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Chapter 10: Progress of Reform in Germany


think about...

1. Wycliffe, Huss and Jerome, Luther appeared successively as reformers. A century and a half has been covered by their work, up to the Diet of Worms. Zwingle was a contemporary of Luther, and, though a leader, was but one of several that arose in the cantons of Switzerland, moved by the same Spirit of God to take their place as leaders in the great reform movement.

2. “In Germany the monarchial principle predominated; in Switzerland, the democratic. In Germany the Reformation had to struggle with the will of princes; in Switzerland, against the wishes of the people. An assembly of men, more easily carried away than a single individual, is also more rapid in its decisions. The victory over the papacy, which cost years of struggle beyond the Rhine, required on this side but a few months and sometimes only a few days.”—D’Aubigne b. 8, Ch. 1.

3. What are two essential characteristics of men whom God can use in His service? Why can God so seldom find men of influence and learning with these qualifications? 171:9 [195:1]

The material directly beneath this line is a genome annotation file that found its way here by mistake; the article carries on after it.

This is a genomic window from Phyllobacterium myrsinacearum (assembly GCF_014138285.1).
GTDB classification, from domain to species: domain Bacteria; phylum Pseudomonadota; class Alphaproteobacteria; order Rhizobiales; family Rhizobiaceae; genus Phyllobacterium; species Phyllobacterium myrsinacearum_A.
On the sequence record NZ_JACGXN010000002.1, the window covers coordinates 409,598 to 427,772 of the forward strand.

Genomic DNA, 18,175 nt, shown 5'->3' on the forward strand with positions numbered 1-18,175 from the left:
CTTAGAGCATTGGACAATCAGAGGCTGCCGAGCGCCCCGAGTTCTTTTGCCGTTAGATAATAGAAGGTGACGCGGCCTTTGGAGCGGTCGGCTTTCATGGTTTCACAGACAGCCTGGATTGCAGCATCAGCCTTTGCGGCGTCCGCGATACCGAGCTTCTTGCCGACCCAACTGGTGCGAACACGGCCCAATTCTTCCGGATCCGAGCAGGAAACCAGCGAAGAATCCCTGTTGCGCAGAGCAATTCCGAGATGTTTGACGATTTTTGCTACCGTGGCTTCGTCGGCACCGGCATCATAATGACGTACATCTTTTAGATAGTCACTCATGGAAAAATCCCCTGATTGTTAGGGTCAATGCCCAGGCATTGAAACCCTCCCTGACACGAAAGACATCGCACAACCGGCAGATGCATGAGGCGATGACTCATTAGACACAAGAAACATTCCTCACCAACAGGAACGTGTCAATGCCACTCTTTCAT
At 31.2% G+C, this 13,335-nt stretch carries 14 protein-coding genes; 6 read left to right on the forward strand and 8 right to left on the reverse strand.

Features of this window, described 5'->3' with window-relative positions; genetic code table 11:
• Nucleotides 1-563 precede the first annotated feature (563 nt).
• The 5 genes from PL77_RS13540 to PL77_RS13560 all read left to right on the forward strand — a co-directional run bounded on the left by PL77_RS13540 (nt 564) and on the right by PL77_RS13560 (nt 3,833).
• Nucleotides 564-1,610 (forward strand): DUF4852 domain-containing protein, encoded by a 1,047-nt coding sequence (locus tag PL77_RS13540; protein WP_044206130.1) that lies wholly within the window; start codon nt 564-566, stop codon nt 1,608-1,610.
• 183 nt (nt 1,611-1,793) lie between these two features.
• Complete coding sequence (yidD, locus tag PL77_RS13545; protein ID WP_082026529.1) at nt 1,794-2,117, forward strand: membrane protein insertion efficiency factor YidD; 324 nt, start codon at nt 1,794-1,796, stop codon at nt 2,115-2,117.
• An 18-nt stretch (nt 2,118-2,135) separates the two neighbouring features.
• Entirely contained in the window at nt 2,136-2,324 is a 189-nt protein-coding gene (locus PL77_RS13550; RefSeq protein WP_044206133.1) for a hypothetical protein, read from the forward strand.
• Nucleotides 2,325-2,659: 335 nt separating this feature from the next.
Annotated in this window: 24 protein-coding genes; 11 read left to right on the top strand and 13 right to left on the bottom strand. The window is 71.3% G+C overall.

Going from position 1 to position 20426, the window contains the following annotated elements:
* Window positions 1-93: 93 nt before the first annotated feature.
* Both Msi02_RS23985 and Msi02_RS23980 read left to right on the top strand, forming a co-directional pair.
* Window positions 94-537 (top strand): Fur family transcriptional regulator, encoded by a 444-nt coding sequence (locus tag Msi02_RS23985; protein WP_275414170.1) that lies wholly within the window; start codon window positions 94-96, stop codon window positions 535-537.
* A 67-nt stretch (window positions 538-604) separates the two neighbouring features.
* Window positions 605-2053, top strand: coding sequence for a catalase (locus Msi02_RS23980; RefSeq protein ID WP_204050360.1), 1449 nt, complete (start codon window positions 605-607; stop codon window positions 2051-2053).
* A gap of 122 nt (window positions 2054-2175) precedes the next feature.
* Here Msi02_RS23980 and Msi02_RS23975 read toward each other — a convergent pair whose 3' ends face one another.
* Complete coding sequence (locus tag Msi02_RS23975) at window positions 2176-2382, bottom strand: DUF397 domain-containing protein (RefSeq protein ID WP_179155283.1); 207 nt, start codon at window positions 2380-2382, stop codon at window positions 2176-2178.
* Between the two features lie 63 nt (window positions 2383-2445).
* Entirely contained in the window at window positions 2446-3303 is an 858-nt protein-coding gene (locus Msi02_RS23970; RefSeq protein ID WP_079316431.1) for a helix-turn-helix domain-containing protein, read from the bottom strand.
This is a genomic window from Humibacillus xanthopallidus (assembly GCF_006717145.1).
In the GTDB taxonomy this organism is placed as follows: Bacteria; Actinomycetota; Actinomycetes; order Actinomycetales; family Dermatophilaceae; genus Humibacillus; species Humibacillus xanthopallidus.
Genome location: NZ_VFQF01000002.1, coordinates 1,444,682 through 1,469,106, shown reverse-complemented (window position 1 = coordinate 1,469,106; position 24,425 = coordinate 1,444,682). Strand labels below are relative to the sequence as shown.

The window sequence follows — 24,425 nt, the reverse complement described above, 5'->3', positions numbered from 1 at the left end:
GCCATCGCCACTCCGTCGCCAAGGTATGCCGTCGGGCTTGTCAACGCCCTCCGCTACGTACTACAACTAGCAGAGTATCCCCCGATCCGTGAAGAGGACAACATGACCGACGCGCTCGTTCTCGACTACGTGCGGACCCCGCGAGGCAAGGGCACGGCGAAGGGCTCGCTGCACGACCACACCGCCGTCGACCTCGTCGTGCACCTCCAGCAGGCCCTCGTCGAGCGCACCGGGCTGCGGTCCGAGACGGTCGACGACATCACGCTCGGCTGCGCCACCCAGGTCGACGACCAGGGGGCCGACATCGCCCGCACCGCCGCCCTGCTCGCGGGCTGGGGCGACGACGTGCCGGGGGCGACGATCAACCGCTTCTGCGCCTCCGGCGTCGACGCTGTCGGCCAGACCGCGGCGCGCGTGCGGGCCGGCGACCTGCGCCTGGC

4. How did an aged and humble relative help to mold the mind of Zwingle as a child? 171:2, [196:1]

5. To what place was he sent for education, and why was he recalled? 172:1-2 [196: 2-3]

6. To whom was Zwingle indebted for the first rays of advanced light, and what was the source of this light? 173:1 [197:1]

7. What helpful thoughts regarding the study of the Scriptures can be gleaned from Zwingle’s experience? 173:2-174:1 [197:2- 198:1]

8. What striking feature of the Reformation and of the Great

Second Advent awakening gives evidence of divine guidance in

each? 174:2; 140:3; 212:1-3; 357:1 [198:2; 161:1; 244:1-3; 409:1] 9. In what way did the work of Zwingle at Einsiedeln affect his

financial support? 174:3-175:3 [198:3-199:3]

10. When called to the cathedral in Zurich, how did he relate himself to the instruction given by those who had invited him? 176:3- 4 [200:2-201:2]

11. Who was the chief pardon-monger of Switzerland at that time, and what success did he have in Zurich? 178:4-179:1 [203:2-3]

12. How did Zwingle, before the Council of Zurich, reply to two representations of the deputies from the bishop of Constance, and what was the attitude of the Council? 180:3-181:2 [205:1-2]

13. Why did he not appear to champion the cause in the disputa- tion at Baden? How did he, in his absence, make his influence felt? Contrast the appearance of Oecalampadius and Eck at the discus- sion, also the difference in their appeals? What was the result of the discussion? 182:1-184:2 [207:3-209:3]